Below is a blog I posted this week for Live Music Exchange, a hub for live music research whose advisory board I joined in the summer. The blog, ‘Gig Going on London’s Periphery: Charting the Mainstream in the Margins’, touches on threats and opportunities relating to music performance and creative practice in London. In particular, it focuses on ongoing changes in the creative standing of west and south east London since the 1960s, taking as its starting point the contrasting fortunes of two Gaumont Palace cinemas (later Odeons) built in 1932, one in Hammersmith, the other in Lewisham.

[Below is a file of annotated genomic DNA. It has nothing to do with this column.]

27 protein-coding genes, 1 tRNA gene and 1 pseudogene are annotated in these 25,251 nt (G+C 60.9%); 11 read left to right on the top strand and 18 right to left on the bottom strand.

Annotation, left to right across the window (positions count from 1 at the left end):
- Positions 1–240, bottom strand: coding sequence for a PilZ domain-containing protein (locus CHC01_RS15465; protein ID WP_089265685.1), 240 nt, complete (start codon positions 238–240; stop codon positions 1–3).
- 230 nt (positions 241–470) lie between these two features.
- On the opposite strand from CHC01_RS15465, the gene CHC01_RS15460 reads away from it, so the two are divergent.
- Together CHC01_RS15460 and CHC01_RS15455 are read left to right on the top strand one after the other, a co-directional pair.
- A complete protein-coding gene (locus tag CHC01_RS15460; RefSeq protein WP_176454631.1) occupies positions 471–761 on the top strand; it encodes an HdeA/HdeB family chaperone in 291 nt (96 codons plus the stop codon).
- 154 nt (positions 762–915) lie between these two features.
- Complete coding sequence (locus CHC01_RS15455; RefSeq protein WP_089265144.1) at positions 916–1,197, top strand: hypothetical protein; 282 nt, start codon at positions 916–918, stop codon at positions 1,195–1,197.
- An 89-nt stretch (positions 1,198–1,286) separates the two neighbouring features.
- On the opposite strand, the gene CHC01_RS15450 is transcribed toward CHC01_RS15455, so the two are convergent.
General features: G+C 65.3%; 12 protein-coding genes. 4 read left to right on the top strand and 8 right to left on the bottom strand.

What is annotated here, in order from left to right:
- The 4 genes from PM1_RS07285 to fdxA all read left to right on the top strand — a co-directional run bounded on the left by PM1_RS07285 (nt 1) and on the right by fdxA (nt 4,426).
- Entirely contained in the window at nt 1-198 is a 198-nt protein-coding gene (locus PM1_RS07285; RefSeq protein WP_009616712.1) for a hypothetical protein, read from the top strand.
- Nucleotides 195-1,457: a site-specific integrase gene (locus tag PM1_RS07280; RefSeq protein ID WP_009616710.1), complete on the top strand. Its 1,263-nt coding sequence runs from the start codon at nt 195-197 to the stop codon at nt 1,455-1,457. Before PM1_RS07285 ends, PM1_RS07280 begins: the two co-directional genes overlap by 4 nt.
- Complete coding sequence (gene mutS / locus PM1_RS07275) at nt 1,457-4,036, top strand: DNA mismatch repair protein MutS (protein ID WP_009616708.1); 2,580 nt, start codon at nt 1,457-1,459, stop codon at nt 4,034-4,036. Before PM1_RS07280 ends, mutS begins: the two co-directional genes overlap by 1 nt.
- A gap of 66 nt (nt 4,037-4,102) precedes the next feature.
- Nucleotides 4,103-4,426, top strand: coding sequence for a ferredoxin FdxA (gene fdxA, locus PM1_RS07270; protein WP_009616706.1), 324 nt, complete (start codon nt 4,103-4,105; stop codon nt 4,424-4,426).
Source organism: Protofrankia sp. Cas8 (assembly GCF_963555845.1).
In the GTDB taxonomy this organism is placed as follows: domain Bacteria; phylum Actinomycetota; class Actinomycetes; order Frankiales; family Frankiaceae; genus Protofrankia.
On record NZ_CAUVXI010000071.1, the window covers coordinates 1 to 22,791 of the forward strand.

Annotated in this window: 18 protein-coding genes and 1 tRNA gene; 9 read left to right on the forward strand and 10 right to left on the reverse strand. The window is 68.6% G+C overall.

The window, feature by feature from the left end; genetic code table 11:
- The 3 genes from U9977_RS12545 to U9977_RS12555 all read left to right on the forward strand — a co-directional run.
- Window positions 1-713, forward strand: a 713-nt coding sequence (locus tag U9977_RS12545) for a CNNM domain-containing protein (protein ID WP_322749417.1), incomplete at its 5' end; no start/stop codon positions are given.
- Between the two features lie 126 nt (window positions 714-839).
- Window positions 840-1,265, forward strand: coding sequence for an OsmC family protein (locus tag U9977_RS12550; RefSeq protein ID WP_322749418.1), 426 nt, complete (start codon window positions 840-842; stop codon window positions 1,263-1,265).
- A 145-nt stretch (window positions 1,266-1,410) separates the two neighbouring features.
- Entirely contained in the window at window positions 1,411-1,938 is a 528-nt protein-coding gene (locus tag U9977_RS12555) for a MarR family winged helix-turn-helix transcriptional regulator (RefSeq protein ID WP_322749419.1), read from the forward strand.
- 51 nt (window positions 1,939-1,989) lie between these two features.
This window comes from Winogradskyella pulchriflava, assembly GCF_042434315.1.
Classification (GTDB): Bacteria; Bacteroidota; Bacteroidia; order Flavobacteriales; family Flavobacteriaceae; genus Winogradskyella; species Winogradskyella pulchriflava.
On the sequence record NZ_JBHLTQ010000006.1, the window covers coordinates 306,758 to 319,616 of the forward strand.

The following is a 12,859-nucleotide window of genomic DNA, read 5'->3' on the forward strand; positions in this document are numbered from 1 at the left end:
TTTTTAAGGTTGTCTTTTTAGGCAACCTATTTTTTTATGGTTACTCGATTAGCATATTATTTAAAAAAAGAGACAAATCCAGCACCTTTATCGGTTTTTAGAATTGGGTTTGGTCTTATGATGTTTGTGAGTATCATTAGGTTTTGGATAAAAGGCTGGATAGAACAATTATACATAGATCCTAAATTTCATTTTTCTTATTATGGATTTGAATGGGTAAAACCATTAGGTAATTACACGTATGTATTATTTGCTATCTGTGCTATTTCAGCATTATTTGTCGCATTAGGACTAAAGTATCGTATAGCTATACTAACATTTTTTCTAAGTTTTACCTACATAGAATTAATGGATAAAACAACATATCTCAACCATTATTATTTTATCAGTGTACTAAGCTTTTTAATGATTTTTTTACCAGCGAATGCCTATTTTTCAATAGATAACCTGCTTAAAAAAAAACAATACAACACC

This blog, originally posted on the University of Hull’s GEES-ology site, traces the slightly unconventional path that I took to being a music geographer. It takes in my lengthy, and stil ongoing, involvement with the Mercury Prize. Given that this year’s Mercury show takes place on Wednesday night at the Roundhouse in Chalk Farm, London, it seems a vaguely appropriate time to re-post it here.
Given the current Commonwealth festivities in Glasgow it appears that aspects of my PhD, rather surprisingly, might be vaguely relevant. A slight turn-up.
Below is a short extract from it which details, among other things, the indirect role played by Frank Sinatra and The Blue Nile in there being such a thing as ‘Glasgow 2014’.